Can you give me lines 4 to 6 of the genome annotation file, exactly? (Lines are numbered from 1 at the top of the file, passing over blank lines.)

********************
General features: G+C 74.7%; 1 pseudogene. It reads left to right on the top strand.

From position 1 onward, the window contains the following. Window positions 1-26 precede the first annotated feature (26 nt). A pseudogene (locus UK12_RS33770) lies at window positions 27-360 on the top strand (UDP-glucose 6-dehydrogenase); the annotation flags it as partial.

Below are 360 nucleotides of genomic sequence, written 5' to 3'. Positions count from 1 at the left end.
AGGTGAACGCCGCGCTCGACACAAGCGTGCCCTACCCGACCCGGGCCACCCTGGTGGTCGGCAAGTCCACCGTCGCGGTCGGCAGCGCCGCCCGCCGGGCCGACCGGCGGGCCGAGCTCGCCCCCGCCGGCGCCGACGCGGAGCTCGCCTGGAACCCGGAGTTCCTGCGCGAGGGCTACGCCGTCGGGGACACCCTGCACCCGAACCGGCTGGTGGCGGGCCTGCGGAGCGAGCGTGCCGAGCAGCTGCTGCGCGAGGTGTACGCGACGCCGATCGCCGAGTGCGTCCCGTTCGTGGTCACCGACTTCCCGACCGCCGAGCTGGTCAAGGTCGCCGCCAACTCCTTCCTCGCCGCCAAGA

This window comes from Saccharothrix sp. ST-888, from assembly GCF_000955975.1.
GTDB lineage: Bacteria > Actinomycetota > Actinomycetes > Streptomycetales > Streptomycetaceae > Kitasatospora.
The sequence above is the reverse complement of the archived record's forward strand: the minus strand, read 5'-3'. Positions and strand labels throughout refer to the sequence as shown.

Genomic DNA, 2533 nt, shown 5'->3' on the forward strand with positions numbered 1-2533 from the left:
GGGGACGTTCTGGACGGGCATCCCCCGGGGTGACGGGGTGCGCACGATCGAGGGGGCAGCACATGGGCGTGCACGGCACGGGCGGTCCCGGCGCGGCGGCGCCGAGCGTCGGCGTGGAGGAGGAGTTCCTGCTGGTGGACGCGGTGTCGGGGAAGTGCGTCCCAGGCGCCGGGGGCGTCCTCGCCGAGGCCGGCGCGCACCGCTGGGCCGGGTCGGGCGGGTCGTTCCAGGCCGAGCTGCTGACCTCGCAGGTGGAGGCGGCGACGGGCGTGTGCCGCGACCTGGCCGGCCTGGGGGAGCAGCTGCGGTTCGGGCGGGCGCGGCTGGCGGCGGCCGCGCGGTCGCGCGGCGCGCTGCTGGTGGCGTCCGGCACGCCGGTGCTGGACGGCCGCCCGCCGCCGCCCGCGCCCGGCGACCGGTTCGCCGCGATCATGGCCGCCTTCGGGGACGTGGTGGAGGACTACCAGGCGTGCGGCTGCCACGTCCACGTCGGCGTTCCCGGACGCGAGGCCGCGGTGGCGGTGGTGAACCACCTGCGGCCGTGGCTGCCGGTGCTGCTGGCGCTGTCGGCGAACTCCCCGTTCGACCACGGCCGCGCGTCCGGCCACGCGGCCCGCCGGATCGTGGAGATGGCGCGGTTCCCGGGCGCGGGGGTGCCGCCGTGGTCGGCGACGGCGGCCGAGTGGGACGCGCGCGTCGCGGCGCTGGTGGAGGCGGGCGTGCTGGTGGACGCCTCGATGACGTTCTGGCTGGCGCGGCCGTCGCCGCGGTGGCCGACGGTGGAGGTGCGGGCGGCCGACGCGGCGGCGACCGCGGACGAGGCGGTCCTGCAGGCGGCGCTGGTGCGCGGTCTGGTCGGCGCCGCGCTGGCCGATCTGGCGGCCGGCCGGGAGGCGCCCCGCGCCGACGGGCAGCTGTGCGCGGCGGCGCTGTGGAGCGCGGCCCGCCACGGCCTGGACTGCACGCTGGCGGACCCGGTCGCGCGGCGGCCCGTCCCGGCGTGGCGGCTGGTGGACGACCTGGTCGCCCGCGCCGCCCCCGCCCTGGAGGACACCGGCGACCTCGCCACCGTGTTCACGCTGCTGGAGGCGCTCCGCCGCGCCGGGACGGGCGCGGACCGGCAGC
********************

AGGTGAACGCCGCGCTCGACACAAGCGTGCCCTACCCGACCCGGGCCACCCTGGTGGTCGGCAAGTCCACCGTCGCGGTCGGCAGCGCCGCCCGCCGGGCCGACCGGCGGGCCGAGCTCGCCCCCGCCGGCGCCGACGCGGAGCTCGCCTGGAACCCGGAGTTCCTGCGCGAGGGCTACGCCGTCGGGGACACCCTGCACCCGAACCGGCTGGTGGCGGGCCTGCGGAGCGAGCGTGCCGAGCAGCTGCTGCGCGAGGTGTACGCGACGCCGATCGCCGAGTGCGTCCCGTTCGTGGTCACCGACTTCCCGACCGCCGAGCTGGTCAAGGTCGCCGCCAACTCCTTCCTCGCCGCCAAGA

This window comes from Saccharothrix sp. ST-888, from assembly GCF_000955975.1.
GTDB lineage: Bacteria > Actinomycetota > Actinomycetes > Streptomycetales > Streptomycetaceae > Kitasatospora.